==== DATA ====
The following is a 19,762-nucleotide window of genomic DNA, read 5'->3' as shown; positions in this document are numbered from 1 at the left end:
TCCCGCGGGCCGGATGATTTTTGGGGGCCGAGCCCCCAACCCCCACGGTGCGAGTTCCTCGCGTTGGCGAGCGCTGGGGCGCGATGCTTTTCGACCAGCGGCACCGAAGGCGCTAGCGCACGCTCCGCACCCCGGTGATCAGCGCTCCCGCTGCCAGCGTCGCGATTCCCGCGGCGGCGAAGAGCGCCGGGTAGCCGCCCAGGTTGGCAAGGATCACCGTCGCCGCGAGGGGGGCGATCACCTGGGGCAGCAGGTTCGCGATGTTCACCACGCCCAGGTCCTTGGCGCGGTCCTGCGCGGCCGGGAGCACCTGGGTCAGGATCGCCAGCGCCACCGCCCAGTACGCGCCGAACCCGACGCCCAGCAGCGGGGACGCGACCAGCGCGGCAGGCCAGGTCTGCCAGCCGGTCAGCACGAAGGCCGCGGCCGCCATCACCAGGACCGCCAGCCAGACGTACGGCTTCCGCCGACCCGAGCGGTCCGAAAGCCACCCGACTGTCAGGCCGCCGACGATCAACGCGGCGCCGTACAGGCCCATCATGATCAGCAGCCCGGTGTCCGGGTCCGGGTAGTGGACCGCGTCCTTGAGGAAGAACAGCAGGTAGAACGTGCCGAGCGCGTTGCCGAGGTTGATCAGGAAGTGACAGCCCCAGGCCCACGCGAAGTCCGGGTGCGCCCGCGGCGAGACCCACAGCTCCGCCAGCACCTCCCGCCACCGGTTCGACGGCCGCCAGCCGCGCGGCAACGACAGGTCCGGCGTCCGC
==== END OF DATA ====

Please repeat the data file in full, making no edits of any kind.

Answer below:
The following is a 19,762-nucleotide window of genomic DNA, read 5'->3' as shown; positions in this document are numbered from 1 at the left end:
TCCCGCGGGCCGGATGATTTTTGGGGGCCGAGCCCCCAACCCCCACGGTGCGAGTTCCTCGCGTTGGCGAGCGCTGGGGCGCGATGCTTTTCGACCAGCGGCACCGAAGGCGCTAGCGCACGCTCCGCACCCCGGTGATCAGCGCTCCCGCTGCCAGCGTCGCGATTCCCGCGGCGGCGAAGAGCGCCGGGTAGCCGCCCAGGTTGGCAAGGATCACCGTCGCCGCGAGGGGGGCGATCACCTGGGGCAGCAGGTTCGCGATGTTCACCACGCCCAGGTCCTTGGCGCGGTCCTGCGCGGCCGGGAGCACCTGGGTCAGGATCGCCAGCGCCACCGCCCAGTACGCGCCGAACCCGACGCCCAGCAGCGGGGACGCGACCAGCGCGGCAGGCCAGGTCTGCCAGCCGGTCAGCACGAAGGCCGCGGCCGCCATCACCAGGACCGCCAGCCAGACGTACGGCTTCCGCCGACCCGAGCGGTCCGAAAGCCACCCGACTGTCAGGCCGCCGACGATCAACGCGGCGCCGTACAGGCCCATCATGATCAGCAGCCCGGTGTCCGGGTCCGGGTAGTGGACCGCGTCCTTGAGGAAGAACAGCAGGTAGAACGTGCCGAGCGCGTTGCCGAGGTTGATCAGGAAGTGACAGCCCCAGGCCCACGCGAAGTCCGGGTGCGCCCGCGGCGAGACCCACAGCTCCGCCAGCACCTCCCGCCACCGGTTCGACGGCCGCCAGCCGCGCGGCAACGACAGGTCCGGCGTCCGC